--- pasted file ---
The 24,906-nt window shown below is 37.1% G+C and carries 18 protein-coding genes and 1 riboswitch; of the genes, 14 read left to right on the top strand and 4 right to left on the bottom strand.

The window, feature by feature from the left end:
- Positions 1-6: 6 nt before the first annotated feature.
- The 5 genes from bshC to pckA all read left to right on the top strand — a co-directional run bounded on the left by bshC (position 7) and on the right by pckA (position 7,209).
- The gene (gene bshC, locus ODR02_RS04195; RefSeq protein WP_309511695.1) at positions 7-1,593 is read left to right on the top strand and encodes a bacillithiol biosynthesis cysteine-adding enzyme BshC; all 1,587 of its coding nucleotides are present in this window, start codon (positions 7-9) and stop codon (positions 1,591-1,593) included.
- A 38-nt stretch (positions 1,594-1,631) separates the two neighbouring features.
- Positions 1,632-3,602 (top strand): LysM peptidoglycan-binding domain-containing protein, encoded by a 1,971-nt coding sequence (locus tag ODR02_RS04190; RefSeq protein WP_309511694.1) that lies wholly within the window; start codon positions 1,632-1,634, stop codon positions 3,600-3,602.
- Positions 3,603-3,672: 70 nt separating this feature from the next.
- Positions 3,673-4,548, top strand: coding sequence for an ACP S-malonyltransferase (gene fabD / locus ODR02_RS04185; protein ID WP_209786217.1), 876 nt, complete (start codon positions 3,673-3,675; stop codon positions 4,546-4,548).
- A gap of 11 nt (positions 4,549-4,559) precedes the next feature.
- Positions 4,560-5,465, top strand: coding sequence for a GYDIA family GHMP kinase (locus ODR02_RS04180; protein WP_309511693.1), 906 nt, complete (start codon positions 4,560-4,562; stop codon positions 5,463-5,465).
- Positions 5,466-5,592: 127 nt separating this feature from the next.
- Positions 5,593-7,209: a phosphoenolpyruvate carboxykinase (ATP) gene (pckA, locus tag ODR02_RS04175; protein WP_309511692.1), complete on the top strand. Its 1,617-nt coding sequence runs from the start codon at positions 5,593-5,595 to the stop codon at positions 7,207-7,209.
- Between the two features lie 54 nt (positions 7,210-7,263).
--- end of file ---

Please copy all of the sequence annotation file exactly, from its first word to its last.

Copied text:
The 24,906-nt window shown below is 37.1% G+C and carries 18 protein-coding genes and 1 riboswitch; of the genes, 14 read left to right on the top strand and 4 right to left on the bottom strand.

The window, feature by feature from the left end:
- Positions 1-6: 6 nt before the first annotated feature.
- The 5 genes from bshC to pckA all read left to right on the top strand — a co-directional run bounded on the left by bshC (position 7) and on the right by pckA (position 7,209).
- The gene (gene bshC, locus ODR02_RS04195; RefSeq protein WP_309511695.1) at positions 7-1,593 is read left to right on the top strand and encodes a bacillithiol biosynthesis cysteine-adding enzyme BshC; all 1,587 of its coding nucleotides are present in this window, start codon (positions 7-9) and stop codon (positions 1,591-1,593) included.
- A 38-nt stretch (positions 1,594-1,631) separates the two neighbouring features.
- Positions 1,632-3,602 (top strand): LysM peptidoglycan-binding domain-containing protein, encoded by a 1,971-nt coding sequence (locus tag ODR02_RS04190; RefSeq protein WP_309511694.1) that lies wholly within the window; start codon positions 1,632-1,634, stop codon positions 3,600-3,602.
- Positions 3,603-3,672: 70 nt separating this feature from the next.
- Positions 3,673-4,548, top strand: coding sequence for an ACP S-malonyltransferase (gene fabD / locus ODR02_RS04185; protein ID WP_209786217.1), 876 nt, complete (start codon positions 3,673-3,675; stop codon positions 4,546-4,548).
- A gap of 11 nt (positions 4,549-4,559) precedes the next feature.
- Positions 4,560-5,465, top strand: coding sequence for a GYDIA family GHMP kinase (locus ODR02_RS04180; protein WP_309511693.1), 906 nt, complete (start codon positions 4,560-4,562; stop codon positions 5,463-5,465).
- Positions 5,466-5,592: 127 nt separating this feature from the next.
- Positions 5,593-7,209: a phosphoenolpyruvate carboxykinase (ATP) gene (pckA, locus tag ODR02_RS04175; protein WP_309511692.1), complete on the top strand. Its 1,617-nt coding sequence runs from the start codon at positions 5,593-5,595 to the stop codon at positions 7,207-7,209.
- Between the two features lie 54 nt (positions 7,210-7,263).